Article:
Notebooks and the Scientific Method
A Note about Notebooks and the Scientific Method
Our science mom, Staci, shows us how to use a science notebook to help our kids learn all about the scientific method!
I started doing Science Saturdays with my son the spring before his fifth birthday. We tried to think of something fun and interesting to do every weekend. From the very beginning it was important to me that we followed the scientific method and kept a lab notebook. At the time, my son was just beginning to learn to write, he often asked how to spell things and spent a lot of time drawing pictures of his observations and dictating to me his conclusions. He has graduated to writing his own hypothesis, adding sentences to his observations and writing his own conclusions. Now that my almost 3 year old has joined our science fun, we spend a lot of time drawing pictures of our set-ups and observations again. If you are introducing your children to science, don’t be afraid to encourage the use of a lab notebook, no matter their ages. They may surprise you with their observations and attention to detail!
Teaching the scientific method can seem like a daunting task, especially if you are teaching young children. The good news is that you are probably already following the process without even thinking about it. Adding the vocabulary of the scientific method during your experiments can encourage critical thinking and reasoning skills.
Observation: about what can you use your senses to ask a question.
Question: the why, what, or how you want to know about what you are interested.
Hypothesis: a guess about why or how something happens.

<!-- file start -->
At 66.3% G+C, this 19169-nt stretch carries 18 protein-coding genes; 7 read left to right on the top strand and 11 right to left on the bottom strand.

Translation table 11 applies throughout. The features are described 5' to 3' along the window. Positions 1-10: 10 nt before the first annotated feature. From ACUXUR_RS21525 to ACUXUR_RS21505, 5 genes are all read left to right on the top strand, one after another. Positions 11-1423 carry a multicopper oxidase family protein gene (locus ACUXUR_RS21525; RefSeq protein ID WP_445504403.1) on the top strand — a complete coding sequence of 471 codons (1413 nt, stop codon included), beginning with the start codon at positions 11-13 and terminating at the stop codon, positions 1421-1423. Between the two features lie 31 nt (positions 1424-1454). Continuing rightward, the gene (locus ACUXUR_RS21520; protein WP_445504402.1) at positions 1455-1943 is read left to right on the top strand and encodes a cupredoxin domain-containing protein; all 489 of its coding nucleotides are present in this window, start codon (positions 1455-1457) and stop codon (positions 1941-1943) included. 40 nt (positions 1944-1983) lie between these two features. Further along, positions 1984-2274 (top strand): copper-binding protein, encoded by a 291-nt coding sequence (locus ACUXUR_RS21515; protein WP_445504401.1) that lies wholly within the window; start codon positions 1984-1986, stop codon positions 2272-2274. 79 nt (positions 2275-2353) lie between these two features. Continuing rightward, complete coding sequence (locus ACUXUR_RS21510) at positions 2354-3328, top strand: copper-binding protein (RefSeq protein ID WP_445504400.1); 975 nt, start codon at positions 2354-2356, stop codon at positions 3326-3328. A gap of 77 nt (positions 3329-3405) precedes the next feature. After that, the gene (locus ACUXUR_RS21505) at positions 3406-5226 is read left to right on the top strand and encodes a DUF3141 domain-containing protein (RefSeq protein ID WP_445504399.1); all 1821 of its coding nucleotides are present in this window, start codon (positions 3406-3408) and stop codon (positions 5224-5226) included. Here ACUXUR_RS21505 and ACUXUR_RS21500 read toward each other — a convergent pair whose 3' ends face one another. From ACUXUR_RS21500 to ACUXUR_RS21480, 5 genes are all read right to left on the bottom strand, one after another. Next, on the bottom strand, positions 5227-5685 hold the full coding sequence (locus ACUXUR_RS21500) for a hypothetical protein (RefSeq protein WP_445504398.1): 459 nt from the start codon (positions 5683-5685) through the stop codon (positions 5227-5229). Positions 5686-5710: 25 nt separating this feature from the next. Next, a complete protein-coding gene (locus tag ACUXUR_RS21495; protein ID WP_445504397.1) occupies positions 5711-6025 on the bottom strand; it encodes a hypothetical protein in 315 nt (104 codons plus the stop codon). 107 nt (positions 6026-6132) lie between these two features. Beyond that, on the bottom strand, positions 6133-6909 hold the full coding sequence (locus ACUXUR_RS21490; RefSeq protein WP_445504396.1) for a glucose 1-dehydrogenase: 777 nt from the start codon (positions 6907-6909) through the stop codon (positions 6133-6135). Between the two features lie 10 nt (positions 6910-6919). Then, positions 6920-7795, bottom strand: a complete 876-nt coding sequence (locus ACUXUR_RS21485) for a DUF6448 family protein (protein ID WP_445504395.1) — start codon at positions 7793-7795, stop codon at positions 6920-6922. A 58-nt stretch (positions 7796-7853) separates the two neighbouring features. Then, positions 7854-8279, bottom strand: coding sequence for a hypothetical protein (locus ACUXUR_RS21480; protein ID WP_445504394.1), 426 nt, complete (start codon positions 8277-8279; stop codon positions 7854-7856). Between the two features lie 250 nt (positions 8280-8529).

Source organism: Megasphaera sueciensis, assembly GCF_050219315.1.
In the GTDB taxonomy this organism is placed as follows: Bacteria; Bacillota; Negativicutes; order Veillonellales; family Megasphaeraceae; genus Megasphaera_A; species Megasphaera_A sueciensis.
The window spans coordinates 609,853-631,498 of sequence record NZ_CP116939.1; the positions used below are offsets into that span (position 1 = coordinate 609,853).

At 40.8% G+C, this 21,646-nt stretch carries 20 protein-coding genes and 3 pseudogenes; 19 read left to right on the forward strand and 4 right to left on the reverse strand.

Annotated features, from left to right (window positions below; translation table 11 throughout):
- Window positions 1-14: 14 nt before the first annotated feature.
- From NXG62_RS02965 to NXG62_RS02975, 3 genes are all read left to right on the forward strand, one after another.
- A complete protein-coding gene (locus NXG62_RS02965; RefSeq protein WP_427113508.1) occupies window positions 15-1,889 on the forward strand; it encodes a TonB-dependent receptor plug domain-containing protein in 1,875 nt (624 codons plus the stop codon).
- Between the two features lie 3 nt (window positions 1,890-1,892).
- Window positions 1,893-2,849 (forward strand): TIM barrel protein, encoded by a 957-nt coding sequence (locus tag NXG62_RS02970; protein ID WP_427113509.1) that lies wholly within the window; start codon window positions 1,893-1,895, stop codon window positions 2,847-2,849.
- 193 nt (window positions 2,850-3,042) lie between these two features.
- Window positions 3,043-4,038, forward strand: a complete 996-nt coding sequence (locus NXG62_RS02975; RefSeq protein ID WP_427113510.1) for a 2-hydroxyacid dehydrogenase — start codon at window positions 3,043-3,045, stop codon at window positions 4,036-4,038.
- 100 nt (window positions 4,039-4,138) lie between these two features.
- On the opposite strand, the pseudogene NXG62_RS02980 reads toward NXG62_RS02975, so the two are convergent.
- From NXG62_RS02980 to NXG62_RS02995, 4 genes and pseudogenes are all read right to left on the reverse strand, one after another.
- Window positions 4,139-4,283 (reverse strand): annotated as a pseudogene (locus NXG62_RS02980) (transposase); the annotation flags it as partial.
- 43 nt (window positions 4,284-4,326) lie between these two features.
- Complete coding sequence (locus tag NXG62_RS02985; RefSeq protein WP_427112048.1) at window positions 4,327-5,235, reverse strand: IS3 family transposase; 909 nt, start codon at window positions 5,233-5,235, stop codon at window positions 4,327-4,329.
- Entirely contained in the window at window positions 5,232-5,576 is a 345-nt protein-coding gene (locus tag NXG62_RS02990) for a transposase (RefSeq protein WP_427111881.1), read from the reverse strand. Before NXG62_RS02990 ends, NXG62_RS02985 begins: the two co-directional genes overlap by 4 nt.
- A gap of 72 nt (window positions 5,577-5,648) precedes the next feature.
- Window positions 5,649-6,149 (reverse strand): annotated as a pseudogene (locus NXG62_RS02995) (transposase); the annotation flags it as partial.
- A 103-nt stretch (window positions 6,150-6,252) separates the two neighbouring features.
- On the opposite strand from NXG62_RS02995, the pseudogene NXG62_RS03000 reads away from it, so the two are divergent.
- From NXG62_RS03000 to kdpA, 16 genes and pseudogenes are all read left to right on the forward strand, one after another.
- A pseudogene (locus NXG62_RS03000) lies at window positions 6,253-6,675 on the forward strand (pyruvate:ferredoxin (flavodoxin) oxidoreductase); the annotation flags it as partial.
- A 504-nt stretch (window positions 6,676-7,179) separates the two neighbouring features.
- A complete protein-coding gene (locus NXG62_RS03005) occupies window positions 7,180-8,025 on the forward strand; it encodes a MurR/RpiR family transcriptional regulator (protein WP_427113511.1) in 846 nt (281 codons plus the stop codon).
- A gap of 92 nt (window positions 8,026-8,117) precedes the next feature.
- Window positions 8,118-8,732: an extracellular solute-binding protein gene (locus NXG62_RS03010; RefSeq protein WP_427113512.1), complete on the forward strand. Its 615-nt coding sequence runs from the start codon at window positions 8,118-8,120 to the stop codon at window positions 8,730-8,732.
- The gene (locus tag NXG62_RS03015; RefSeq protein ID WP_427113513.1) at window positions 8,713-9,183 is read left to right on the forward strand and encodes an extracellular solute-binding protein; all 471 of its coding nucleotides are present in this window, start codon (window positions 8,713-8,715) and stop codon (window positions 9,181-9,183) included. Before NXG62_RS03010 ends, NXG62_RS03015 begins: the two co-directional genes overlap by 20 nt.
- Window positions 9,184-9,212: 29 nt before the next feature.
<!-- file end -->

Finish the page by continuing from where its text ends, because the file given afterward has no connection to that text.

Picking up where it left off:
Prediction: how can you test your hypothesis and what will happen if…
Testing: conduct your experiment. Sometimes this will lead to more questions and more testing.
Conclusions: what have you learned from your testing.
Communicate: tell others what you have discovered so they can learn more.
Not every step of the scientific method needs to be recorded in your notebook, but we are sure to include a few sections. Specifically, we write a question about our experiment to highlight the purpose of the experiment. Next we make and write a hypothesis about our experiment. We take careful notes and draw figures of our observations. And finally, we write a conclusion about what we have learned from our data. Sometimes we also include questions that we thought about while learning the answers to other questions. We call that the Circle of Science!
Does your family consider the scientific method when you are doing at home experiments? My son’s lab notebook is a childhood memento that I treasure. I can’t wait to keep filling it’s pages with our science fun and I hope your family can find just as much enjoyment in your own lab notebooks as we do.